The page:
"Knowledge is of two kinds," said Samuel Johnson in 1775. "We know a subject ourselves, or we know where we can find information upon it." Today we think of Wikipedia as the source of all information, the ultimate reference. Yet it is just the latest in a long line of aggregated knowledge--reference works that have shaped the way we've seen the world for centuries. You Could Look It Up chronicles the captivating stories behind these great works and their contents, and the way they have influenced each other. From The Code of Hammurabi, the earliest known compendium of laws in ancient Babylon almost two millennia before Christ to Pliny's Natural History; from the 11th-century Domesday Book recording land holdings in England to Abraham Ortelius's first atlas of the world; from Samuel Johnson's A Dictionary of the English Language to The Whole Earth Catalog to Google, Jack Lynch illuminates the human stories and accomplishment behind each, as well as its enduring impact on civilization. In the process, he offers new insight into the value of knowledge.
You Could Look It Up tells the story of two emperors, a Roman naturalist who
sailed his ship toward an erupting volcano and died in the falling ash, the
inventor of the decimal point, the philosophers who were blamed for starting the
Author: Jack Lynch
Publisher: Bloomsbury Publishing USA
Need. Drug. Info: You. Could. LOOk. It. Up. consume brug Digest <-et-o ------- ---
-- Bibliography. ooo0%/3 ... from their physician or pharmacist about their
medicines are more likely to get such information today than they were 20 years
Author: Egon Weck
Our language is full of hundreds of quotations that are often cited but seldom confirmed. Ralph Keyes's The Quote Verifier considers not only classic misquotes such as "Nice guys finish last," and "Play it again, Sam," but more surprising ones such as "Ain't I a woman?" and "Golf is a good walk spoiled," as well as the origins of popular sayings such as "The opera ain't over till the fat lady sings," "No one washes a rented car," and "Make my day." Keyes's in-depth research routinely confounds widespread assumptions about who said what, where, and when. Organized in easy-to-access dictionary form, The Quote Verifier also contains special sections highlighting commonly misquoted people and genres, such as Yogi Berra and Oscar Wilde, famous last words, and misremembered movie lines. An invaluable resource for not just those with a professional need to quote accurately, but anyone at all who is interested in the roots of words and phrases, The Quote Verifier is not only a fascinating piece of literary sleuthing, but also a great read.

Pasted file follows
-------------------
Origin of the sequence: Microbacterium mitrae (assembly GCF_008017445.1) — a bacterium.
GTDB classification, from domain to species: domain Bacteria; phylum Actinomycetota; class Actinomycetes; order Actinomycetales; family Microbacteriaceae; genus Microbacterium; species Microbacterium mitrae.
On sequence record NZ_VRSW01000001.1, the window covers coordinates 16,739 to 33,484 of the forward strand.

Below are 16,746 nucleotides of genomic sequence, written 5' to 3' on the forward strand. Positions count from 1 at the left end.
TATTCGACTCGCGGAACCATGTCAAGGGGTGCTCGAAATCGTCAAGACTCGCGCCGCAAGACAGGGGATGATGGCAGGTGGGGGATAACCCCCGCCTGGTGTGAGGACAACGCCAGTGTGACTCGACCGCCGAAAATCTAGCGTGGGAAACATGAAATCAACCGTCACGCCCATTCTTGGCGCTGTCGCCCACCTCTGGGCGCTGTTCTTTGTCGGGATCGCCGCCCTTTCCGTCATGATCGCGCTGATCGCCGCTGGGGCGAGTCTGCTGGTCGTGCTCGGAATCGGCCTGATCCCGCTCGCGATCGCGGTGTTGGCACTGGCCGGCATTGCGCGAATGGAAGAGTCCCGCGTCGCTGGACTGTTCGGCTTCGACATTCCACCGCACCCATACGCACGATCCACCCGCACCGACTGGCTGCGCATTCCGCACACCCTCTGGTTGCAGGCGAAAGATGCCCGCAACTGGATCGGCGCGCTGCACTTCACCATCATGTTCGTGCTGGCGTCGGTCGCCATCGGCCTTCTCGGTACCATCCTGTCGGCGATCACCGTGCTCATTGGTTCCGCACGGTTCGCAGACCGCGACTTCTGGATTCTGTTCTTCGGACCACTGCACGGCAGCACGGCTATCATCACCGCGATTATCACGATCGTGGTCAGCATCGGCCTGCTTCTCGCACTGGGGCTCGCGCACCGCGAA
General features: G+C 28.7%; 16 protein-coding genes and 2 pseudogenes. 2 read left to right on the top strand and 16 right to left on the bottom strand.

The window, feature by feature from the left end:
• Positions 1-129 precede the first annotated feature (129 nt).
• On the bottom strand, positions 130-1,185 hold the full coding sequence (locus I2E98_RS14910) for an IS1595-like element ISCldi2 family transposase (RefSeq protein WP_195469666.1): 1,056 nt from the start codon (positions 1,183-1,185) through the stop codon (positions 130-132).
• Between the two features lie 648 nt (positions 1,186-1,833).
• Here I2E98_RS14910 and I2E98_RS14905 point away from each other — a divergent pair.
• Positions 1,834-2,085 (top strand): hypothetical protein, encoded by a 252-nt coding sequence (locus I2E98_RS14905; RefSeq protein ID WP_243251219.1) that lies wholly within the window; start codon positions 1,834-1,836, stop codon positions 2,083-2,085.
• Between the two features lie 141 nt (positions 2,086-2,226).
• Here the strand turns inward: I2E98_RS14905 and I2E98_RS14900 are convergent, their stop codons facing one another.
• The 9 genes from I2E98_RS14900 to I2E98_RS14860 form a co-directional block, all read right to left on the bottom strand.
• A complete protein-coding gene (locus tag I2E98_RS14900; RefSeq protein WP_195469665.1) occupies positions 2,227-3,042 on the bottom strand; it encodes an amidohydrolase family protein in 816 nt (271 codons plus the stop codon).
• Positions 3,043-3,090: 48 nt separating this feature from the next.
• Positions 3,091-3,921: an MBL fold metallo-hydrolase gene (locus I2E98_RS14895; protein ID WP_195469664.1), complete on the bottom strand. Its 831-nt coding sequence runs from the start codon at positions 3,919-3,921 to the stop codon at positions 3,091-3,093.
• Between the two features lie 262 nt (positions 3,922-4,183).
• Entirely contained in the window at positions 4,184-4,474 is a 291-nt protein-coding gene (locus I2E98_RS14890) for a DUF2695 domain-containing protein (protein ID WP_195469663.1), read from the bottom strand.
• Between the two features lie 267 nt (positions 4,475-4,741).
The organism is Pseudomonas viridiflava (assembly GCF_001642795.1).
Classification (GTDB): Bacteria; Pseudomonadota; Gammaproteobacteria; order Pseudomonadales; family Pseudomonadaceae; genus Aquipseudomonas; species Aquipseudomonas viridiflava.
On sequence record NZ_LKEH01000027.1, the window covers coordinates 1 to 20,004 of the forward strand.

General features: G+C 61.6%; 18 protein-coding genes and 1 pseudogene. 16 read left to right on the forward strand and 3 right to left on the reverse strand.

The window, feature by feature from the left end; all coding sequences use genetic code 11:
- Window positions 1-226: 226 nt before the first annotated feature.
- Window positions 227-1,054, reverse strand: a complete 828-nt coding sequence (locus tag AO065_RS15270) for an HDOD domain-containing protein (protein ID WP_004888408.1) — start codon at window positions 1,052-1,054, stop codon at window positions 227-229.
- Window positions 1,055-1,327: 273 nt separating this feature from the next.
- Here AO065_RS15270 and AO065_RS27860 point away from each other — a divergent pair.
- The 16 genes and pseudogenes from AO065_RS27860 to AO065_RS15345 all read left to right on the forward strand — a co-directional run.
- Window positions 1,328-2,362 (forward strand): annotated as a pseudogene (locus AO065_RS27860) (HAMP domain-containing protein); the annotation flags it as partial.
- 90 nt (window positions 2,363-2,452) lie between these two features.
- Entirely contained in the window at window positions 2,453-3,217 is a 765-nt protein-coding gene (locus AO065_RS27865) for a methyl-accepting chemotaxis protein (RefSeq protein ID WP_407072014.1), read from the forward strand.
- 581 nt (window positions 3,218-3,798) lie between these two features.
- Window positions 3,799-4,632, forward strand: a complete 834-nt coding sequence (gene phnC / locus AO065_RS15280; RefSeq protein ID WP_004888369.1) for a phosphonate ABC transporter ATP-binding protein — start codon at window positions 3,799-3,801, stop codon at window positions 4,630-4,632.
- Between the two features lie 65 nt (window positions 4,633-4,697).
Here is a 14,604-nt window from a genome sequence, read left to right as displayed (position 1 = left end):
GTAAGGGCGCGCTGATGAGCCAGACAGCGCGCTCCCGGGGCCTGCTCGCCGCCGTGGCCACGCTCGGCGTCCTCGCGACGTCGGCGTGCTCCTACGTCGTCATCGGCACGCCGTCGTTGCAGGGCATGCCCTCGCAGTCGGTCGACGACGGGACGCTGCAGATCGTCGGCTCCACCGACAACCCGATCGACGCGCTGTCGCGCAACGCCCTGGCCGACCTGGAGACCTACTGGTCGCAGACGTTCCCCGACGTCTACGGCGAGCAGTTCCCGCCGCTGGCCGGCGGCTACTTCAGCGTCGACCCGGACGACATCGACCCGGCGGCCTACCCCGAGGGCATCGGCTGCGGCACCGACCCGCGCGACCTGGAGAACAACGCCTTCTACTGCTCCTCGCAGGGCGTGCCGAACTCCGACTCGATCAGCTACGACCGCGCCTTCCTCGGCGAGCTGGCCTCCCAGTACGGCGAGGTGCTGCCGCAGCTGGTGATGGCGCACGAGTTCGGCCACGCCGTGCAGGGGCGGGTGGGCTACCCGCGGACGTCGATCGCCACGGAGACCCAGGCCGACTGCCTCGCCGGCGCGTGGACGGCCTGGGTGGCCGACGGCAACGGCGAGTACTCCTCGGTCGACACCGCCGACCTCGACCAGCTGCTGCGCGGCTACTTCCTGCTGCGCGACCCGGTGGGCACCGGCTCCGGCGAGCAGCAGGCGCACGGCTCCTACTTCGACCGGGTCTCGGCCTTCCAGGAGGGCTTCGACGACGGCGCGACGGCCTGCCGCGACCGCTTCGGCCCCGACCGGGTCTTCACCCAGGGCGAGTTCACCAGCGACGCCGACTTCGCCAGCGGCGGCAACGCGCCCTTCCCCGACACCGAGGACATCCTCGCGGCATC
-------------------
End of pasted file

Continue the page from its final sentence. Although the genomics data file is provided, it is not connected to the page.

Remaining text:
was her comment after giving birth to a daughter: “Having a baby is like trying to
push a grand piano through a transom. ... “You Could Look It Up” was the title of a
James Thurber short story that ran in the Saturday Evening Post in 1941.
Author: Ralph Keyes
Publisher: St. Martin's Griffin
One of the great American humorists of this century, James Thurber is still read and cherished by many readers more than thirty years after his death. He is most famous for the hilarious, often bittersweet stories that he published in the 1930s and 1940s in the New Yorker. He was also a brilliant cartoonist whose unique drawings were an eagerly awaited feature in Harold Ross’s New Yorker and in Thurber’s books. This biography is a book much in the spirit of Thurber himself. Readable, anecdotal, and often delightfully funny, Remember Laughter will be cherished by all fans of Thurber. Yet Neil A. Grauer by no means sentimentalizes Thurber. He addresses serious, and often disturbing, features of Thurber’s life while highlighting Thurber’s courage, inexhaustible humor, and unique literary and artistic talents. The result is a biography that both celebrates Thurber’s genius and shrewdly appraises his qualities as a man.
To rest and prepare for the impending eye surgery, which his ophthalmologist
now concluded would require separate ... to compose a rollicking and
affectionate baseball story, “You Could Look It Up,” full of malapropisms and
Author: Neil A. Grauer
Publisher: U of Nebraska Press
Category: Literary Criticism
On a dare, Gian Carlo Spallanzini set out to discover the deepest darkest secret of a person picked at random. He had no idea what he was getting into. Even a fat, bearded know-it-all ought to know better than to leap before you look. Add a crystal ball, a foul-mouthed parrot, and an cranky atheist talk show host and you'll never guess the outrageous mystery behind the orange car with stripes.
That's what it is. Some crazy little cult in the hills out there building a landing strip
for some alien spaceship that looks like a redwood tree. Mintiks? I've got to look
that up. And when he got to the office he did look them up and it wasjust as Mr.
Author: Tom Lichtenberg
What happens when a secret is threatened to be revealed? A secret that No one is supposed to ever know about. If it surfaced, your life would never be the same again.What if you could find a way to silence their tongues so they could never utter another word? Would that be so wrong?After all, silence is bliss! If they cant speak...they cant tell. But somehow the plan goes hellishly wrong...because sometimes its the DEAD that speak the loudest.